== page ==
Implementing the New Fiscal Policy Activism
To many observers, the current recession provides compelling circumstances for renewed fiscal policy activism. But the strong support for fiscal policy intervention reflects a renewed belief in policy activism that had already appeared before the present crisis. However, the recent debate about possible fiscal policy interventions suggests that we are still relying on the approaches to discretionary policy used in past periods of policy activism. It is not surprising that there have been few advances in discretionary policy design, given the lack of favor such policy suffered over many years. But if we are going to practice fiscal discretionary policy on a large scale, then more attention to policy design is sorely needed.
|Date of creation:||Feb 2009|
|Date of revision:|
|Publication status:||published as Alan J. Auerbach, 2009. "Implementing the New Fiscal Policy Activism," American Economic Review, American Economic Association, vol. 99(2), pages 543-49, May.|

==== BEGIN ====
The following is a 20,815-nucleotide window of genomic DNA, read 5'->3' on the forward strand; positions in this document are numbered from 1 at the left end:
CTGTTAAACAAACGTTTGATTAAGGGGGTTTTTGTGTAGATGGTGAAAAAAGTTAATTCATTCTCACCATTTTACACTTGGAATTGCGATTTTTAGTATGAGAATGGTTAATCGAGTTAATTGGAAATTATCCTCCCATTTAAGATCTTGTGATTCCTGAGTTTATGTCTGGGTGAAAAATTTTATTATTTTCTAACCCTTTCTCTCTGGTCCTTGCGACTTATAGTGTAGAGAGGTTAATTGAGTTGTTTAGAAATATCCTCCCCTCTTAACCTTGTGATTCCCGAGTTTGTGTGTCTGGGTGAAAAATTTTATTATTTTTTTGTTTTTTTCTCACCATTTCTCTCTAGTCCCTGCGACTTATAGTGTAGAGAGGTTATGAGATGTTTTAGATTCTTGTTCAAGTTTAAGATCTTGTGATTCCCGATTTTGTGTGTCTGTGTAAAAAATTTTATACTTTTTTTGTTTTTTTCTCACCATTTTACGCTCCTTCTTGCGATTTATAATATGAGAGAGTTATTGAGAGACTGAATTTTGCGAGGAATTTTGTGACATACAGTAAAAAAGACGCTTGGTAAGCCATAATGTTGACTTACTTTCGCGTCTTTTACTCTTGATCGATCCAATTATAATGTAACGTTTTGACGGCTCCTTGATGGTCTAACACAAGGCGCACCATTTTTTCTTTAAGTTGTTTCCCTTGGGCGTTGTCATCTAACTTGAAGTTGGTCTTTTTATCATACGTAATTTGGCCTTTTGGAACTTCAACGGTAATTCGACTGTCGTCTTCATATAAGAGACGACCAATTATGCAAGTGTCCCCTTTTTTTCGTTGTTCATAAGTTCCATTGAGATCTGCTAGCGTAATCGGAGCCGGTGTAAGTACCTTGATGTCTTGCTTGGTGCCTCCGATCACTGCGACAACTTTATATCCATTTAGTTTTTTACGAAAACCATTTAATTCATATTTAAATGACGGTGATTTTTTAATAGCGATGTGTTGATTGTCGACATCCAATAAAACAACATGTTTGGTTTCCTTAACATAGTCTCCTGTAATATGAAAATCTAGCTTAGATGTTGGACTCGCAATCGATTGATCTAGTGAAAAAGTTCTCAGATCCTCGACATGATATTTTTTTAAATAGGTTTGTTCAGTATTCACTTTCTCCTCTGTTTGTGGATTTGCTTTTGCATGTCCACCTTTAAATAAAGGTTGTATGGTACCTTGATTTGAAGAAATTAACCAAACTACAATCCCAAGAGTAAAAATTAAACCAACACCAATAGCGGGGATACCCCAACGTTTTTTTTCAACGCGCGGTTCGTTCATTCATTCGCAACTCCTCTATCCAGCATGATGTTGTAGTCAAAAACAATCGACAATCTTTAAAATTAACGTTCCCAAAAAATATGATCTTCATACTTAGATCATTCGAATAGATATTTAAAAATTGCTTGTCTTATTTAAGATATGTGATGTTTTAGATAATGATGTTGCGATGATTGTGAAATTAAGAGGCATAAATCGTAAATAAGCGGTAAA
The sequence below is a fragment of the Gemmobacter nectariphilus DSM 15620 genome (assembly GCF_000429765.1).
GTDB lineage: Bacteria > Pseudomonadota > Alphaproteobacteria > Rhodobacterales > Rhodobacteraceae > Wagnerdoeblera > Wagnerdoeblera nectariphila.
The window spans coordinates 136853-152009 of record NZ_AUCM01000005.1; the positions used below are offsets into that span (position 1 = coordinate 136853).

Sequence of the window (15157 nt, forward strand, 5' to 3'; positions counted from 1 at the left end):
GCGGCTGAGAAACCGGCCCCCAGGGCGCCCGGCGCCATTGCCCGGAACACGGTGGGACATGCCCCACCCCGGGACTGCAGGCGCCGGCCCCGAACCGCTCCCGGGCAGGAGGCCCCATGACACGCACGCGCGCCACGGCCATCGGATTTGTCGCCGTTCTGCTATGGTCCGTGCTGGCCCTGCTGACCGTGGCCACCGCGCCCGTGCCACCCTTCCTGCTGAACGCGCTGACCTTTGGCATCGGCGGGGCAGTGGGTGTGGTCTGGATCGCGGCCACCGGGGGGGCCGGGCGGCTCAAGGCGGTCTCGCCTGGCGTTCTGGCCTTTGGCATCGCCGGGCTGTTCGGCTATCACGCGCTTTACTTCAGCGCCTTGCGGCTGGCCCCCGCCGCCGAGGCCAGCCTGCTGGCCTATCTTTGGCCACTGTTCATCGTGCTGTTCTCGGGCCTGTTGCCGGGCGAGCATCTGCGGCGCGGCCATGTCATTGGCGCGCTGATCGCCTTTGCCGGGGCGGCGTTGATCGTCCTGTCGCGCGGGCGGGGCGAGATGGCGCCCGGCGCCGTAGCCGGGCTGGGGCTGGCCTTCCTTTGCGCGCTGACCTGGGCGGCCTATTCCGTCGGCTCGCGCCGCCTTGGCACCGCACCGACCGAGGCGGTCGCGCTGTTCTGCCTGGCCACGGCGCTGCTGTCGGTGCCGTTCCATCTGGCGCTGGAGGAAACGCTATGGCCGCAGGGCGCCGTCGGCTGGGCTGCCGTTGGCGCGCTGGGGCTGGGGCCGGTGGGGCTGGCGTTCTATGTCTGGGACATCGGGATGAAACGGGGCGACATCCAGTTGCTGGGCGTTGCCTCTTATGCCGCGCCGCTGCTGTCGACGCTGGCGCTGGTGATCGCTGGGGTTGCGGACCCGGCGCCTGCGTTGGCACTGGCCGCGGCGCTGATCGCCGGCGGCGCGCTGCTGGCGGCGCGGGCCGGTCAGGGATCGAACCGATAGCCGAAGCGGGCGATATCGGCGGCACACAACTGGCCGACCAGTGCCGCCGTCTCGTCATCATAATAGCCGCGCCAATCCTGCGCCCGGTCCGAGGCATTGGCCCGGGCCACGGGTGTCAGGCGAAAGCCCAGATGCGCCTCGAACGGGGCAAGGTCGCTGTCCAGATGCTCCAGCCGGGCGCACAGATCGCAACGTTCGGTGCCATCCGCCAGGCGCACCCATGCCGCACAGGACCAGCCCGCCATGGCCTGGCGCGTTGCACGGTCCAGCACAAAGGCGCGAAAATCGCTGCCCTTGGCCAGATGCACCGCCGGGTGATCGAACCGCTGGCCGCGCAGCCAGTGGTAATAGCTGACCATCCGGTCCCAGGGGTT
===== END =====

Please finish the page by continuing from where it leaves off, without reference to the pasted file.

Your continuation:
|Contact details of provider:|| Postal: National Bureau of Economic Research, 1050 Massachusetts Avenue Cambridge, MA 02138, U.S.A.|
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- Rosanne Altshuler & Alan J. Auerbach & Michael Cooper & Matthew Knittel, 2009.
"Understanding U.S. Corporate Tax Losses,"
in: Tax Policy and the Economy, Volume 23, pages 73-122
National Bureau of Economic Research, Inc.
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NBER Working Papers
7662, National Bureau of Economic Research, Inc.
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- Alan J. Auerbach, 2003.
"Fiscal Policy, Past and Present,"
Brookings Papers on Economic Activity,
Economic Studies Program, The Brookings Institution, vol. 34(1), pages 75-138.
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